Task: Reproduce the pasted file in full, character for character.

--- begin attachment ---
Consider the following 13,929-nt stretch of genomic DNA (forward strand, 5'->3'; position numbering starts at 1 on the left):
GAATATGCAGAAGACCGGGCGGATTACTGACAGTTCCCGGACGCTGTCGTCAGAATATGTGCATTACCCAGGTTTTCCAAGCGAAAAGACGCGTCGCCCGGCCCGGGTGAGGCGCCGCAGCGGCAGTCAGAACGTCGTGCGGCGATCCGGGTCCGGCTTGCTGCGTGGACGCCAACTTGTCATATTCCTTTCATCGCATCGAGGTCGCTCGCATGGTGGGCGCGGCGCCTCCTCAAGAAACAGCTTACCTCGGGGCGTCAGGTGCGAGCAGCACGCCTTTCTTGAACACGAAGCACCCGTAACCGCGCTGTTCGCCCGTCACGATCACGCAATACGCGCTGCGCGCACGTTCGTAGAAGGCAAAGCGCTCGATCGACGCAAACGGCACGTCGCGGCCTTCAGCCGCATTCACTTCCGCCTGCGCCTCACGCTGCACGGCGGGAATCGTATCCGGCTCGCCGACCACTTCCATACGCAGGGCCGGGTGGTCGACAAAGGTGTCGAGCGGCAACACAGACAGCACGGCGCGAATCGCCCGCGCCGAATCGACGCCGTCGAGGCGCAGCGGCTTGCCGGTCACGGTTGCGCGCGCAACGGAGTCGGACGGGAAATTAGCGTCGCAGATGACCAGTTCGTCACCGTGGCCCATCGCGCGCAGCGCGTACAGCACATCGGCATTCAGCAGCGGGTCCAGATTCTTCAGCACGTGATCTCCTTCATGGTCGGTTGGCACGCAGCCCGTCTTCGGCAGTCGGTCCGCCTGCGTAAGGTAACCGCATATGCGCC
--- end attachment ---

Consider the following 13,929-nt stretch of genomic DNA (forward strand, 5'->3'; position numbering starts at 1 on the left):
GAATATGCAGAAGACCGGGCGGATTACTGACAGTTCCCGGACGCTGTCGTCAGAATATGTGCATTACCCAGGTTTTCCAAGCGAAAAGACGCGTCGCCCGGCCCGGGTGAGGCGCCGCAGCGGCAGTCAGAACGTCGTGCGGCGATCCGGGTCCGGCTTGCTGCGTGGACGCCAACTTGTCATATTCCTTTCATCGCATCGAGGTCGCTCGCATGGTGGGCGCGGCGCCTCCTCAAGAAACAGCTTACCTCGGGGCGTCAGGTGCGAGCAGCACGCCTTTCTTGAACACGAAGCACCCGTAACCGCGCTGTTCGCCCGTCACGATCACGCAATACGCGCTGCGCGCACGTTCGTAGAAGGCAAAGCGCTCGATCGACGCAAACGGCACGTCGCGGCCTTCAGCCGCATTCACTTCCGCCTGCGCCTCACGCTGCACGGCGGGAATCGTATCCGGCTCGCCGACCACTTCCATACGCAGGGCCGGGTGGTCGACAAAGGTGTCGAGCGGCAACACAGACAGCACGGCGCGAATCGCCCGCGCCGAATCGACGCCGTCGAGGCGCAGCGGCTTGCCGGTCACGGTTGCGCGCGCAACGGAGTCGGACGGGAAATTAGCGTCGCAGATGACCAGTTCGTCACCGTGGCCCATCGCGCGCAGCGCGTACAGCACATCGGCATTCAGCAGCGGGTCCAGATTCTTCAGCACGTGATCTCCTTCATGGTCGGTTGGCACGCAGCCCGTCTTCGGCAGTCGGTCCGCCTGCGTAAGGTAACCGCATATGCGCC